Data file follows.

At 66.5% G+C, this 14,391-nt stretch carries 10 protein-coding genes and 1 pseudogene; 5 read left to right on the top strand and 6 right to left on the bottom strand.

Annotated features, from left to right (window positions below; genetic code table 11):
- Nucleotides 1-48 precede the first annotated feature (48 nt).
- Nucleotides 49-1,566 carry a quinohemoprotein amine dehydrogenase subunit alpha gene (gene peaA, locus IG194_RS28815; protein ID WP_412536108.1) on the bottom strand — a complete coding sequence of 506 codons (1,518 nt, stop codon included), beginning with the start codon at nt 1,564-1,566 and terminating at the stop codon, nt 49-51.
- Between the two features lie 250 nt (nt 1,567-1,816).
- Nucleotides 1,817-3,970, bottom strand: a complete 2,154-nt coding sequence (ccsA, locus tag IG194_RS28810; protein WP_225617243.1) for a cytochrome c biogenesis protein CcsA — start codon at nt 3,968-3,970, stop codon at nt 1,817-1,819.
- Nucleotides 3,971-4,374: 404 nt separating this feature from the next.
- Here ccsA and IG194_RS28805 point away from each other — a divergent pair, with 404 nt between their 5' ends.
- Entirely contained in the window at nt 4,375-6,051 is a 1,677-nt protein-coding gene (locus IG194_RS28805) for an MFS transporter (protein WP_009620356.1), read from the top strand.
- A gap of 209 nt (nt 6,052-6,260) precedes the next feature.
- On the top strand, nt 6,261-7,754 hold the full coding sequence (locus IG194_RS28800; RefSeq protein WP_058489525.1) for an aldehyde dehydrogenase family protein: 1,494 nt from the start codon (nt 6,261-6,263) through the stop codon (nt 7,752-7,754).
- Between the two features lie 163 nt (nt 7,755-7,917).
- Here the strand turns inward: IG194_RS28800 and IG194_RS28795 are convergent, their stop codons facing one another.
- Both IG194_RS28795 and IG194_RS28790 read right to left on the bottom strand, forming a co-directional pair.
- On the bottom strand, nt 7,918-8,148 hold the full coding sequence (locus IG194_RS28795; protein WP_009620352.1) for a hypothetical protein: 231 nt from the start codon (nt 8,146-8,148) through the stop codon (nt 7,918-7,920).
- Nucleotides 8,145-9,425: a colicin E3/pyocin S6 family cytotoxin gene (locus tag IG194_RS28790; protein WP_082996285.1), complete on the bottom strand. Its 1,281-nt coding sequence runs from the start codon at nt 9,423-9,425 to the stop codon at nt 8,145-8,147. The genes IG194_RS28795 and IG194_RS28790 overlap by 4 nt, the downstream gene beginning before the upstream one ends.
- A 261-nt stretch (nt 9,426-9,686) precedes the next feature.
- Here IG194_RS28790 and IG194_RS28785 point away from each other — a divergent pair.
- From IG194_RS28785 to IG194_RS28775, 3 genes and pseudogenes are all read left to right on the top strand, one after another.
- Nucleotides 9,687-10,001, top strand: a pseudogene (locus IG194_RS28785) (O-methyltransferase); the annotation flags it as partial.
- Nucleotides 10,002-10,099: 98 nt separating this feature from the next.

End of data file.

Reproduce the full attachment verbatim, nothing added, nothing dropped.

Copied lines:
At 66.5% G+C, this 14,391-nt stretch carries 10 protein-coding genes and 1 pseudogene; 5 read left to right on the top strand and 6 right to left on the bottom strand.

Annotated features, from left to right (window positions below; genetic code table 11):
- Nucleotides 1-48 precede the first annotated feature (48 nt).
- Nucleotides 49-1,566 carry a quinohemoprotein amine dehydrogenase subunit alpha gene (gene peaA, locus IG194_RS28815; protein ID WP_412536108.1) on the bottom strand — a complete coding sequence of 506 codons (1,518 nt, stop codon included), beginning with the start codon at nt 1,564-1,566 and terminating at the stop codon, nt 49-51.
- Between the two features lie 250 nt (nt 1,567-1,816).
- Nucleotides 1,817-3,970, bottom strand: a complete 2,154-nt coding sequence (ccsA, locus tag IG194_RS28810; protein WP_225617243.1) for a cytochrome c biogenesis protein CcsA — start codon at nt 3,968-3,970, stop codon at nt 1,817-1,819.
- Nucleotides 3,971-4,374: 404 nt separating this feature from the next.
- Here ccsA and IG194_RS28805 point away from each other — a divergent pair, with 404 nt between their 5' ends.
- Entirely contained in the window at nt 4,375-6,051 is a 1,677-nt protein-coding gene (locus IG194_RS28805) for an MFS transporter (protein WP_009620356.1), read from the top strand.
- A gap of 209 nt (nt 6,052-6,260) precedes the next feature.
- On the top strand, nt 6,261-7,754 hold the full coding sequence (locus IG194_RS28800; RefSeq protein WP_058489525.1) for an aldehyde dehydrogenase family protein: 1,494 nt from the start codon (nt 6,261-6,263) through the stop codon (nt 7,752-7,754).
- Between the two features lie 163 nt (nt 7,755-7,917).
- Here the strand turns inward: IG194_RS28800 and IG194_RS28795 are convergent, their stop codons facing one another.
- Both IG194_RS28795 and IG194_RS28790 read right to left on the bottom strand, forming a co-directional pair.
- On the bottom strand, nt 7,918-8,148 hold the full coding sequence (locus IG194_RS28795; protein WP_009620352.1) for a hypothetical protein: 231 nt from the start codon (nt 8,146-8,148) through the stop codon (nt 7,918-7,920).
- Nucleotides 8,145-9,425: a colicin E3/pyocin S6 family cytotoxin gene (locus tag IG194_RS28790; protein WP_082996285.1), complete on the bottom strand. Its 1,281-nt coding sequence runs from the start codon at nt 9,423-9,425 to the stop codon at nt 8,145-8,147. The genes IG194_RS28795 and IG194_RS28790 overlap by 4 nt, the downstream gene beginning before the upstream one ends.
- A 261-nt stretch (nt 9,426-9,686) precedes the next feature.
- Here IG194_RS28790 and IG194_RS28785 point away from each other — a divergent pair.
- From IG194_RS28785 to IG194_RS28775, 3 genes and pseudogenes are all read left to right on the top strand, one after another.
- Nucleotides 9,687-10,001, top strand: a pseudogene (locus IG194_RS28785) (O-methyltransferase); the annotation flags it as partial.
- Nucleotides 10,002-10,099: 98 nt separating this feature from the next.